Trapping burglars with technology

High-tech equipment, including 'trap houses' fitted with hidden cameras and tagged property, is being used

by police to catch burglars thanks to a £2 million cash boost Home Office Minister Alan Campbell has announced.

The money from the Securing Homes programme was allocated to 16 forces across the country to buy technology to improve burglary detection. Some of the items purchased by forces included automatic number plate recognition (ANPR) systems, tracking equipment, forensic scanners, intruder alarms, CCTV and property marking kits.

Some forces have used the funding to set up 'trap houses' and 'trap vehicles'. These are used in areas which police believe are being targeted by burglars. When criminals break into the property or vehicle, they could be recorded by hidden cameras or any items taken may be remote tagged or marked with ultraviolet inks allowing police to quickly track it down and make arrests.

Home Office Minister Alan Campbell said:

"Burglary has fallen by 54 per cent since 1997 and these are encouraging signs that our pro-active approach to crimes like burglary is having an impact. However, we can still do more and this funding is just one part of a wider strategy to ensure this downward trend continues.

"This new equipment will not only help police catch the criminals who harm communities, it will help prevent crime as well. Once burglars realise the home they're breaking into might be covered by hidden cameras they might start to think twice.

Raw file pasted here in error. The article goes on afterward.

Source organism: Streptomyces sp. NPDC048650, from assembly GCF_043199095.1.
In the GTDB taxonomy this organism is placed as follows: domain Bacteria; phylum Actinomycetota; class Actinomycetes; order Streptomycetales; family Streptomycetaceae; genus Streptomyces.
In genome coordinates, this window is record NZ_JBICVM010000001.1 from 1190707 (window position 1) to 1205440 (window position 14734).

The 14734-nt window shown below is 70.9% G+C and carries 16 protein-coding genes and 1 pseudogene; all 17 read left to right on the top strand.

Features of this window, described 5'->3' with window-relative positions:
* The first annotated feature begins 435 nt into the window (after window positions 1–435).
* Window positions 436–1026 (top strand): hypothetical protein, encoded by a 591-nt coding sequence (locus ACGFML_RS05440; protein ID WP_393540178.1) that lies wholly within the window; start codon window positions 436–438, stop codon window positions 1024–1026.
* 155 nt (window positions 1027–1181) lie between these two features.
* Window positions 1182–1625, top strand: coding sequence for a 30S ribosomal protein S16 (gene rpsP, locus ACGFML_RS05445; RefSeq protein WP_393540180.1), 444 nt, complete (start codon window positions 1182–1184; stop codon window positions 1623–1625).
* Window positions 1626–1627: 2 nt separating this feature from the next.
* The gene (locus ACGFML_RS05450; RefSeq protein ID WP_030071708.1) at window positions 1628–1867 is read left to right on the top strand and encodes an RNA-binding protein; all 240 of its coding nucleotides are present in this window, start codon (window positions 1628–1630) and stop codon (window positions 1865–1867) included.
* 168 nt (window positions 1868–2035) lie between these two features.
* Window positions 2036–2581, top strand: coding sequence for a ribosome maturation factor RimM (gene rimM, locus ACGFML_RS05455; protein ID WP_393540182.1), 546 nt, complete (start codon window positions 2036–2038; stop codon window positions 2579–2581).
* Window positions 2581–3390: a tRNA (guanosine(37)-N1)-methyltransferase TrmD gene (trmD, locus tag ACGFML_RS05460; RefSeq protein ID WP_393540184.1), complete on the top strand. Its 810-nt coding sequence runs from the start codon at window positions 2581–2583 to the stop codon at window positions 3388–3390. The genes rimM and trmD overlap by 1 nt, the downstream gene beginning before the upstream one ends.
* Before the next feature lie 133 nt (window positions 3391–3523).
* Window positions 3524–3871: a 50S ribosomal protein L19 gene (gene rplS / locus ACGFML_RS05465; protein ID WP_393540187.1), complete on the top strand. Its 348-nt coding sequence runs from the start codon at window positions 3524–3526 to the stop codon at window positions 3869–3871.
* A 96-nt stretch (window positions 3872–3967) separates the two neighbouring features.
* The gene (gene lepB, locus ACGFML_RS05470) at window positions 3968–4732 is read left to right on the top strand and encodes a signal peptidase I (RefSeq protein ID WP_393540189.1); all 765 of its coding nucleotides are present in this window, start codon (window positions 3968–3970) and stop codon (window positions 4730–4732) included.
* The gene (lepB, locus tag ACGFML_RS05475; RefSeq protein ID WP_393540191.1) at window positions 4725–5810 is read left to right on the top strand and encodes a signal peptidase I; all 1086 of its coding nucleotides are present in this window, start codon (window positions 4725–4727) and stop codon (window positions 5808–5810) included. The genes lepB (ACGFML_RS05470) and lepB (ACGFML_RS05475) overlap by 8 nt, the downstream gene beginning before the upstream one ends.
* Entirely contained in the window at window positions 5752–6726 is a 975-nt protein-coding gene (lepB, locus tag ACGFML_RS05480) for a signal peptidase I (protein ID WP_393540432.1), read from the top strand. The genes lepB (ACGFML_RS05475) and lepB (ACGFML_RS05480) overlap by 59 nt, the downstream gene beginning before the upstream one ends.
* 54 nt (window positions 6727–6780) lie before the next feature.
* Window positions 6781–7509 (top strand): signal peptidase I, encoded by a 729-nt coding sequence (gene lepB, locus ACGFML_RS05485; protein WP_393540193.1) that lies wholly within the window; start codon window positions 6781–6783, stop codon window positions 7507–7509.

"Alongside this funding we are securing 60,000 homes across the country against burglary and through our Vigilance Programme are tightening the net on known offenders in 35 areas."

Forces are already seeing results thanks to the new equipment. As part of Operation Breaker in Oxford, prolific burglar Jason Medlicott, 35, of Croft Road, Marston was jailed for two years and nine months after being caught breaking into a 'trap room' set up in halls of residence at a university in Oxford. Medlicott initially denied the offence but when officers showed him the video footage he admitted the offence in full.

Detective Superintendent Barry Halliday of Thames Valley Police said:

"This is just one example of how this type of offence is now being investigated. The use of technology supported by methodical detailed investigations not only secures evidence in relation to the one offence, but often leads to other similar offences and those who benefit from burglary being detected and brought to justice."

Acting Assistant Chief Constable of Thames Valley Police Andy Taylor said:

"Operation Breaker highlights the significant impact this type of activity is having on our ability to continue to improve our performance around burglary detections and build on our significant reductions for this type of offence."

In addition to 'trap house' facilities, Thames Valley Police has increased the number of traffic cameras across its jurisdiction which is linked to its ANPR system 24 hours a day. This makes it even easier for suspect vehicles to be spotted and flagged to police.

Source: © Home Office

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